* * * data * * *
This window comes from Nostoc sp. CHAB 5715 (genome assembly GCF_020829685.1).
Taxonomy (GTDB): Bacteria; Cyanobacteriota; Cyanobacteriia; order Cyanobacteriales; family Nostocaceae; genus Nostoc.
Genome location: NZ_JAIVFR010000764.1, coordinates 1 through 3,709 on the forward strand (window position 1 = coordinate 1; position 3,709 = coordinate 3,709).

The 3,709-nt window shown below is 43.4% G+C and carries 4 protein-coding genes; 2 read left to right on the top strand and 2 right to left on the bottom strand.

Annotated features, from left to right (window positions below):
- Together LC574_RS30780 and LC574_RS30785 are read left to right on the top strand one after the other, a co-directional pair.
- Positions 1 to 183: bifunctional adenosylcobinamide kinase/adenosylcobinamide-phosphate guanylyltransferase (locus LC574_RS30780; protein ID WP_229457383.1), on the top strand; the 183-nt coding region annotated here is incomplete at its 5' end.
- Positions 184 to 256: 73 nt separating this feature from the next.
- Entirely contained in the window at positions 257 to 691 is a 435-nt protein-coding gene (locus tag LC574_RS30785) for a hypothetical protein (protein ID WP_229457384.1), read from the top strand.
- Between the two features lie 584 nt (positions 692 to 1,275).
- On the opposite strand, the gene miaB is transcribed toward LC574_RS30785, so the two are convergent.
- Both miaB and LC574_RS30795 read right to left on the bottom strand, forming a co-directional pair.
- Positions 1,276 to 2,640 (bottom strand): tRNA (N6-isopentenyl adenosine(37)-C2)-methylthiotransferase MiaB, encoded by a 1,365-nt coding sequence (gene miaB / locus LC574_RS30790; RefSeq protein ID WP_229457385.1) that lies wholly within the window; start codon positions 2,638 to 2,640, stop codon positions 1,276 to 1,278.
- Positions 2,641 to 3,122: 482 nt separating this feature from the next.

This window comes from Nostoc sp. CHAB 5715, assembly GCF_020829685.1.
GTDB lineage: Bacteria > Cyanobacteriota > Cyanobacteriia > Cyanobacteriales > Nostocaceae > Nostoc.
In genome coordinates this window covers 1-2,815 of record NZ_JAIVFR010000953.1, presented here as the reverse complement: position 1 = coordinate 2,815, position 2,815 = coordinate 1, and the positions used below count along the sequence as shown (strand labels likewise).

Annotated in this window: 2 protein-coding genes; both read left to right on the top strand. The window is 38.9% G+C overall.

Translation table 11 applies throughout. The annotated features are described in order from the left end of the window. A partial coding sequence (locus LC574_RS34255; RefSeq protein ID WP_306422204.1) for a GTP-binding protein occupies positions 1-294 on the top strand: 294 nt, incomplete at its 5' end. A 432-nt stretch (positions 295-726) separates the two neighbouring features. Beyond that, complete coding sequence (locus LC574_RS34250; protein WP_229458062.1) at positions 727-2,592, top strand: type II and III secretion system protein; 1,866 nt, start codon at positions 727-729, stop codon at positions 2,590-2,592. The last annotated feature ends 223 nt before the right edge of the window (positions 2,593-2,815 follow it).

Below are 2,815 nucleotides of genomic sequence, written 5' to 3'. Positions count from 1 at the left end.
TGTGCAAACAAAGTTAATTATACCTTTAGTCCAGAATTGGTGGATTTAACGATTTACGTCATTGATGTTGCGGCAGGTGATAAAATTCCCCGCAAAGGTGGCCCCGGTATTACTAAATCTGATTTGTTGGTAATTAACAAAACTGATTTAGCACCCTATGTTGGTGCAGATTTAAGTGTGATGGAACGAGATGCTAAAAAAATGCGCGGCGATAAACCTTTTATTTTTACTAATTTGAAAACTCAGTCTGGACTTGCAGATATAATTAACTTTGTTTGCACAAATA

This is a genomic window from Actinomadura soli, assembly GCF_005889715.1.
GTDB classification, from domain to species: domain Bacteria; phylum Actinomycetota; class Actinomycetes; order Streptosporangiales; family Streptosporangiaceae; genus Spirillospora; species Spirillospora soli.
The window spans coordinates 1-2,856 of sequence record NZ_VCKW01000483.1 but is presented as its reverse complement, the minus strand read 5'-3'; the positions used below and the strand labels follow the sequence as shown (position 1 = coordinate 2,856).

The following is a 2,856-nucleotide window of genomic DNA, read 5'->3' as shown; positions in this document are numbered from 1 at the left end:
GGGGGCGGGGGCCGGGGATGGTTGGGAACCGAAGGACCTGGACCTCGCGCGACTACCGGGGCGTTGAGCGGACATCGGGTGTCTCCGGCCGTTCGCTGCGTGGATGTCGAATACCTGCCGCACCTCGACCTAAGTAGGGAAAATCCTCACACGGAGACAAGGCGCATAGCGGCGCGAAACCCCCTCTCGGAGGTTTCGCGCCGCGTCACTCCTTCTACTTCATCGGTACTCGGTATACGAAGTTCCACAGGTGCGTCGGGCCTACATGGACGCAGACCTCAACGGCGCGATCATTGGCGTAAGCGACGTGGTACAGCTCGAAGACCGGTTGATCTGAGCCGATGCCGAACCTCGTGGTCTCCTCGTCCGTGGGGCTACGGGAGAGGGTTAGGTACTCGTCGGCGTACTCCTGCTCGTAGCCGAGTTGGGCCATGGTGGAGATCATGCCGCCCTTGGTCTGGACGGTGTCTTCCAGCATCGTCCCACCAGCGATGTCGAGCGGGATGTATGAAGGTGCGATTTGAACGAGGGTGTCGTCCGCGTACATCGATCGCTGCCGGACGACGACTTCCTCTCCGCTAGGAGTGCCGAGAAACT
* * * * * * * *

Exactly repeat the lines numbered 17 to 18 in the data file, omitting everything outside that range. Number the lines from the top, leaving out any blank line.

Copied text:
In genome coordinates this window covers 1-2,815 of record NZ_JAIVFR010000953.1, presented here as the reverse complement: position 1 = coordinate 2,815, position 2,815 = coordinate 1, and the positions used below count along the sequence as shown (strand labels likewise).

Annotated in this window: 2 protein-coding genes; both read left to right on the top strand. The window is 38.9% G+C overall.